• Arrange review; the timing depends on the clinical condition - early review is advisable if the cause of fever is unclear.


  • Review the child and address questions a parent may have.
  • Consider outpatient referral if:
    • An alternative cause for seizures is suspected - eg, epilepsy or a neurodevelopmental condition.
    • Parental request or concerns.

Explanation is important, as seizures can be very frightening for parents. The following points should be covered and a leaflet provided:

  • What febrile seizures are.
  • How to treat fever at home - remove excess clothing, give fluids, give antipyretics if the child is uncomfortable. Tepid sponging or excessive cooling are not recommended. Check for a non-blanching rash, check for dehydration and stay with the child at night.
  • First aid if the child has a fit - position; do not put anything in their mouth.
  • When to call 999/112/911 ambulance - a seizure lasting more than five minutes.
  • When and how to seek urgent medical advice - any seizure, serious symptoms such as non-blanching rash, lack of normal alertness, dehydration, the child getting worse, the parent worried and fever for more than five days.

Generally the prognosis is very good:

  • By definition, febrile seizures do not recur beyond the age of 5 years approximately.
  • There is no evidence for an increased risk of death, even for children with status epilepticus.[3]
  • Intellect is not affected.
  • Febrile seizures recur in about 30%.
  • Risk factors for recurrence are: family history of febrile seizures, onset aged <18 months, lower temperature or shorter duration of fever at onset.
  • Risk of epilepsy: 2-7% of children with febrile seizures will go on to develop epilepsy with afebrile seizures, the risk being higher with complicated febrile convulsions.[8]
  • Immunisations do not appear to increase the risk of recurrent febrile seizures.
  • There is no evidence that antipyretics reduce the number of febrile seizures.[13]
  • A Cochrane review found no clinically important benefits for children with febrile seizures treated with intermittent oral diazepam, phenytoin, phenobarbital, intermittent rectal diazepam, valproate, pyridoxine, intermittent phenobarbital, intermittent ibuprofen or for diclofenac.[15]
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Further reading and references

  1. Sadleir LG, Scheffer IE; Febrile seizures. BMJ. 2007 Feb 10334(7588):307-11.

  2. Armon K, Stephenson T, MacFaul R et al.; An evidence and consensus based guideline for the management of a child after a seizure. Emerg Med J 2003 20:13-20

  3. Febrile seizure; NICE CKS, October 2013 (UK access only)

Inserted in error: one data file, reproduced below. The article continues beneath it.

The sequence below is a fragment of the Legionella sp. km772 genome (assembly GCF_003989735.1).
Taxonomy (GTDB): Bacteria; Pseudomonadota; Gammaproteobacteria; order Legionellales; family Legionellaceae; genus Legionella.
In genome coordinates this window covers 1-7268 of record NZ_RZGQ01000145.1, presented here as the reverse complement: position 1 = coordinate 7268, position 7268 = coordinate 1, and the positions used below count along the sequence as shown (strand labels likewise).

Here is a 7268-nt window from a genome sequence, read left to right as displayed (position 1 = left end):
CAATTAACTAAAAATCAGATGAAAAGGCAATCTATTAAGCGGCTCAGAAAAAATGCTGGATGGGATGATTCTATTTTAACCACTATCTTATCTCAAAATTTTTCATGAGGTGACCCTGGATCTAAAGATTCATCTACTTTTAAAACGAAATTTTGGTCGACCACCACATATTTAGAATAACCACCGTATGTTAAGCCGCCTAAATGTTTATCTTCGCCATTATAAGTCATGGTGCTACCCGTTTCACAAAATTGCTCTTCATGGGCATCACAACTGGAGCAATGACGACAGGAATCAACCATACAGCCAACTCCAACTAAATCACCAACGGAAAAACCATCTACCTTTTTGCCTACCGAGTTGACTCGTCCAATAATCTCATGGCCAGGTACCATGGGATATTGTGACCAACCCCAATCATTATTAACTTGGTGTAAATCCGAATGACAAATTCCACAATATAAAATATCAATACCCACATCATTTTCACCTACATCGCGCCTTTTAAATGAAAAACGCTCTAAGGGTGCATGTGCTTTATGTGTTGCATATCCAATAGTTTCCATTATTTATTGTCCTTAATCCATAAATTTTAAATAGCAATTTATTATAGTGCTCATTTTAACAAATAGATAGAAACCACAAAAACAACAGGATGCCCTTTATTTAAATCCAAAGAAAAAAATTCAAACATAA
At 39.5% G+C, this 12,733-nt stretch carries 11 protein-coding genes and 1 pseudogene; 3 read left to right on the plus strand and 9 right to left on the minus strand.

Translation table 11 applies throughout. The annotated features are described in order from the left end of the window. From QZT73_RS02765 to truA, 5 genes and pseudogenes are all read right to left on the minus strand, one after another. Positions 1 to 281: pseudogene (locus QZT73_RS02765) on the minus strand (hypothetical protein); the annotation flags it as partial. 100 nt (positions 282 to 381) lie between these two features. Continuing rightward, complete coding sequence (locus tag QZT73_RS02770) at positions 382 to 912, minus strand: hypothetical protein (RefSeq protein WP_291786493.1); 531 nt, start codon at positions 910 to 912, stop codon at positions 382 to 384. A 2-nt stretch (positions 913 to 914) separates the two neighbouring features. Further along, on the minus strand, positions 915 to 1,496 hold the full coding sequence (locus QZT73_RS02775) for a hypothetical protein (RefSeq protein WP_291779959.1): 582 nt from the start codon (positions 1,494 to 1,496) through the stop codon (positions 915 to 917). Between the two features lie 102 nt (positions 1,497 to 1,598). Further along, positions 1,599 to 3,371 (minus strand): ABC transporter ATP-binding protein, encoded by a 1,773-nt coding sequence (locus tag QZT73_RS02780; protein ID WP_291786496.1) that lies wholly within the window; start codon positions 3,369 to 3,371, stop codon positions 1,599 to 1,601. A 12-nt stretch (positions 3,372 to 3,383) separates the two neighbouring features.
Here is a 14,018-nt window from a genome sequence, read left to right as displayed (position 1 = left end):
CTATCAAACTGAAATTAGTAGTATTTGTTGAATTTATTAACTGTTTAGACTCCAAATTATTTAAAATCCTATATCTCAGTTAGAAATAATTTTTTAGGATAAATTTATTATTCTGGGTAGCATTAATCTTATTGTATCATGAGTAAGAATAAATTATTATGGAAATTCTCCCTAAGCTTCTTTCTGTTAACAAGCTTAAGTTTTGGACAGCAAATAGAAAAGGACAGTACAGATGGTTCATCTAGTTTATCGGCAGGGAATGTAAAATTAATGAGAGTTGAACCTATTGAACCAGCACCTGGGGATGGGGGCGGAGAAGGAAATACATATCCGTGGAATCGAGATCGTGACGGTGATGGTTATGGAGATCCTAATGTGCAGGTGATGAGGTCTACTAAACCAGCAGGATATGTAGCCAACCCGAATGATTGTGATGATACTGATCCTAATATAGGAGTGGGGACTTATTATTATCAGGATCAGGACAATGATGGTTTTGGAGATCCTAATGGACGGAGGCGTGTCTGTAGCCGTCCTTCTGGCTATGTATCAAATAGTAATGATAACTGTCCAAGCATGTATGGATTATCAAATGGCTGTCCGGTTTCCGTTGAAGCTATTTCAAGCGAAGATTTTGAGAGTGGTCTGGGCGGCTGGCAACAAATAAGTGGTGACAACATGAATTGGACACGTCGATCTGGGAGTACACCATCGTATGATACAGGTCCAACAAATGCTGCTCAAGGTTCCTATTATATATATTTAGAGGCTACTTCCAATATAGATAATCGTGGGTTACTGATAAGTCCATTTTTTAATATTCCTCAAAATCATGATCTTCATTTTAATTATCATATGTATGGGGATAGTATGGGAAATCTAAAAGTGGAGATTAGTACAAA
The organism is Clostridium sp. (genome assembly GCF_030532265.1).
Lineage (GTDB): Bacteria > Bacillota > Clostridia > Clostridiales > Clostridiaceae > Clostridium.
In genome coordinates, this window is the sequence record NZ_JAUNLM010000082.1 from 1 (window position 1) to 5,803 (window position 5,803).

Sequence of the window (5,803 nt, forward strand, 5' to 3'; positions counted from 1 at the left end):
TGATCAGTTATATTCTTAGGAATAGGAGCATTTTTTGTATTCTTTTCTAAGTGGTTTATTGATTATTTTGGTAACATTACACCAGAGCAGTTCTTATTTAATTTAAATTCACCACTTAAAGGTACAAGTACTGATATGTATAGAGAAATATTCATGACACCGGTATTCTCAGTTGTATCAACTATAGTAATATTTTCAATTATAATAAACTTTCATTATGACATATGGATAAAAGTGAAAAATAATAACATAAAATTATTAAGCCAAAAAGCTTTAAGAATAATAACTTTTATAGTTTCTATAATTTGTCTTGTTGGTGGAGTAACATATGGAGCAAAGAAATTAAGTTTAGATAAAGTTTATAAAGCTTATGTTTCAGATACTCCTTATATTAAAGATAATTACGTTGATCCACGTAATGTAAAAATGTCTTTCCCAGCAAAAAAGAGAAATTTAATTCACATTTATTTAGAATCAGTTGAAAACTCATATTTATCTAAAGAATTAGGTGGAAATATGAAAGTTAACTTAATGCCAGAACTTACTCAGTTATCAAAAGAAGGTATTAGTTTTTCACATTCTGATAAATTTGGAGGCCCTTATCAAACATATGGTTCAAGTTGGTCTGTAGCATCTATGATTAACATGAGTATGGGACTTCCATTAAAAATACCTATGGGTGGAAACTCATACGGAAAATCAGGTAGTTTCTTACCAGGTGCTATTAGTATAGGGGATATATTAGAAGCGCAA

4. Chung S; Febrile seizures. Korean J Pediatr. 2014 Sep57(9):384-95. doi: 10.3345/kjp.2014.57.9.384. Epub 2014 Sep 30.

  5. Patel AD, Vidaurre J; Complex febrile seizures: a practical guide to evaluation and treatment. J Child Neurol. 2013 Jun28(6):762-7. doi: 10.1177/0883073813483569. Epub 2013 Apr 10.

  6. Dooley JM, Hayden JD; Benign febrile myoclonus in childhood. Can J Neurol Sci. 2004 Nov31(4):504-5.

  7. Patterson JL, Carapetian SA, Hageman JR, et al; Febrile seizures. Pediatr Ann. 2013 Dec42(12):249-54. doi: 10.3928/00904481-20131122-09.

  8. Diagnosis and management of epilepsy in adults; Scottish Intercollegiate Guidelines Network - SIGN (2015 updated 2018)

  9. Habibian N, Alipour A, Rezaianzadeh A; Association between Iron Deficiency Anemia and Febrile Convulsion in 3- to 60-Month-Old Children: A Systematic Review and Meta-Analysis. Iran J Med Sci. 2014 Nov39(6):496-505.

  10. Yousefichaijan P, Eghbali A, Rafeie M, et al; The relationship between iron deficiency anemia and simple febrile convulsion in children. J Pediatr Neurosci. 2014 May9(2):110-4. doi: 10.4103/1817-1745.139276.

  11. Thompson MJ, Ninis N, Perera R, et al; Clinical recognition of meningococcal disease in children and adolescents. Lancet. 2006 Feb 4367(9508):397-403.

  12. Davies F; Paediatric health: Recognising the sick child, Electronic Doctor

  13. Fever in under 5s - assessment and initial management; NICE Guideline (updated August 2017)

  14. Graves RC, Oehler K, Tingle LE; Febrile seizures: risks, evaluation, and prognosis. Am Fam Physician. 2012 Jan 1585(2):149-53.

  15. Offringa M, Newton R; Prophylactic drug management for febrile seizures in children. Cochrane Database Syst Rev. 2012 Apr 184:CD003031. doi: 10.1002/14651858.CD003031.pub2.

Hi. First time using this. My just turned two year old is showing signs of coronavirus or another virus/cold. high temp, cough etc he only only turned two last weekend, and is very active,...